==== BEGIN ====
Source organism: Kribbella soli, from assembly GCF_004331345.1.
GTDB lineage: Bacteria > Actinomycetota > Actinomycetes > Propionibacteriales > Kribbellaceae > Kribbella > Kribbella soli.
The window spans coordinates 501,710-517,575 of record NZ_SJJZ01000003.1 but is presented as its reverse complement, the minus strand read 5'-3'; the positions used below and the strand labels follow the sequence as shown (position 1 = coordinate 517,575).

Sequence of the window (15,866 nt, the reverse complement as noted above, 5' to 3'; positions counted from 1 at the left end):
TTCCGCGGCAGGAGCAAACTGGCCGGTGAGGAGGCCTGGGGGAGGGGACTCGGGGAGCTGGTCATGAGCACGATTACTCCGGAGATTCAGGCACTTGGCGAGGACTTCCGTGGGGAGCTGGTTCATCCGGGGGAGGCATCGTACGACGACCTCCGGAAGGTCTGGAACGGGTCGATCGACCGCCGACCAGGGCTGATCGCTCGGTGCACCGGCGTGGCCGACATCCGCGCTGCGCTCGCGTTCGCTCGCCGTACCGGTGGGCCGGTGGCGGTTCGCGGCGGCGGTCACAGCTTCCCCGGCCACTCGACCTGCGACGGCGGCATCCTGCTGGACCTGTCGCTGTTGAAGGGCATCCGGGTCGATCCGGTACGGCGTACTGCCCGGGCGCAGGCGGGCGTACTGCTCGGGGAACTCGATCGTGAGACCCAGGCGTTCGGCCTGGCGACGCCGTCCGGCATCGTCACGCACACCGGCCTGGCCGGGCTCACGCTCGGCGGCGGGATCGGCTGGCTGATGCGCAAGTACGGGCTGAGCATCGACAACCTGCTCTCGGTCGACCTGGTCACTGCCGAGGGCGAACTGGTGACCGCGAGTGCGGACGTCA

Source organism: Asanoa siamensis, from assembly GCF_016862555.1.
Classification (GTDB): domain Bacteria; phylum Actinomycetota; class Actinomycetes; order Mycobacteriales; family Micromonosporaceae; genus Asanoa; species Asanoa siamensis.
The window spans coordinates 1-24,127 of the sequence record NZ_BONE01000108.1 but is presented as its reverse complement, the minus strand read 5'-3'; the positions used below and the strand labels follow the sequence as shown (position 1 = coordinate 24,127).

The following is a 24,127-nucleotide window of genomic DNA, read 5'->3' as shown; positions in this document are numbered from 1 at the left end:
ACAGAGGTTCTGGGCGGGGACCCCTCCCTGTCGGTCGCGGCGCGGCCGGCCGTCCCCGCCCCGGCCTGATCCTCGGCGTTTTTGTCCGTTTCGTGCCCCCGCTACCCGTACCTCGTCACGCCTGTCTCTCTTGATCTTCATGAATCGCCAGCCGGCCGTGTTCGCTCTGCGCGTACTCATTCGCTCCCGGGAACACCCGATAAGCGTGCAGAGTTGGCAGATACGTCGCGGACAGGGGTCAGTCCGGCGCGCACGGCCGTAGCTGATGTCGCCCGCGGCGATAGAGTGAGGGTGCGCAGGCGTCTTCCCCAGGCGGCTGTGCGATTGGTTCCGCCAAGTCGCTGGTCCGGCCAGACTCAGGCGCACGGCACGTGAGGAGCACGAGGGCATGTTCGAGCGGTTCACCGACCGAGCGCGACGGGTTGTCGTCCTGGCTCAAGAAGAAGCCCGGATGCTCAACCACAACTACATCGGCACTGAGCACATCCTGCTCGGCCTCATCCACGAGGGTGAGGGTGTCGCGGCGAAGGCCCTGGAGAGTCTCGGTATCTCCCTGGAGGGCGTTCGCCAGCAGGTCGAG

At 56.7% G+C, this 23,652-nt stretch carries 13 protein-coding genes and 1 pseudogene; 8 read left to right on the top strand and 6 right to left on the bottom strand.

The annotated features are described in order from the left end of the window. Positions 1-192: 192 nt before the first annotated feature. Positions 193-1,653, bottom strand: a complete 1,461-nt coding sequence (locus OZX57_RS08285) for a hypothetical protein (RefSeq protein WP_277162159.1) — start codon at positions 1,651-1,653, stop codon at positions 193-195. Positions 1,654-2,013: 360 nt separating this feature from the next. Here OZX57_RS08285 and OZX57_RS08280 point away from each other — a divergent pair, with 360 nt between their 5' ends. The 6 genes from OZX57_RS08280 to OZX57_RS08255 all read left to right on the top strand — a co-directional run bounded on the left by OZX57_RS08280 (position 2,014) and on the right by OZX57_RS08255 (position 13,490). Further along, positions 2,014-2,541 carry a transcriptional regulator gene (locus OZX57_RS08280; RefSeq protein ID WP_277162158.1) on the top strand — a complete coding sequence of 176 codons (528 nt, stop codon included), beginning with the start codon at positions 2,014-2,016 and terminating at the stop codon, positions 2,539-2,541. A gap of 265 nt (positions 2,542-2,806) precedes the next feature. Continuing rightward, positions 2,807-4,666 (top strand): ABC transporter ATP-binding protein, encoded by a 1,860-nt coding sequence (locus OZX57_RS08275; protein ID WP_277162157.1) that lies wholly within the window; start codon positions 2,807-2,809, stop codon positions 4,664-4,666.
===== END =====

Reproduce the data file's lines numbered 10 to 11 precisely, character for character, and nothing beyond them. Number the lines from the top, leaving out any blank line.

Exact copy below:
ACAGAGGTTCTGGGCGGGGACCCCTCCCTGTCGGTCGCGGCGCGGCCGGCCGTCCCCGCCCCGGCCTGATCCTCGGCGTTTTTGTCCGTTTCGTGCCCCCGCTACCCGTACCTCGTCACGCCTGTCTCTCTTGATCTTCATGAATCGCCAGCCGGCCGTGTTCGCTCTGCGCGTACTCATTCGCTCCCGGGAACACCCGATAAGCGTGCAGAGTTGGCAGATACGTCGCGGACAGGGGTCAGTCCGGCGCGCACGGCCGTAGCTGATGTCGCCCGCGGCGATAGAGTGAGGGTGCGCAGGCGTCTTCCCCAGGCGGCTGTGCGATTGGTTCCGCCAAGTCGCTGGTCCGGCCAGACTCAGGCGCACGGCACGTGAGGAGCACGAGGGCATGTTCGAGCGGTTCACCGACCGAGCGCGACGGGTTGTCGTCCTGGCTCAAGAAGAAGCCCGGATGCTCAACCACAACTACATCGGCACTGAGCACATCCTGCTCGGCCTCATCCACGAGGGTGAGGGTGTCGCGGCGAAGGCCCTGGAGAGTCTCGGTATCTCCCTGGAGGGCGTTCGCCAGCAGGTCGAG

At 56.7% G+C, this 23,652-nt stretch carries 13 protein-coding genes and 1 pseudogene; 8 read left to right on the top strand and 6 right to left on the bottom strand.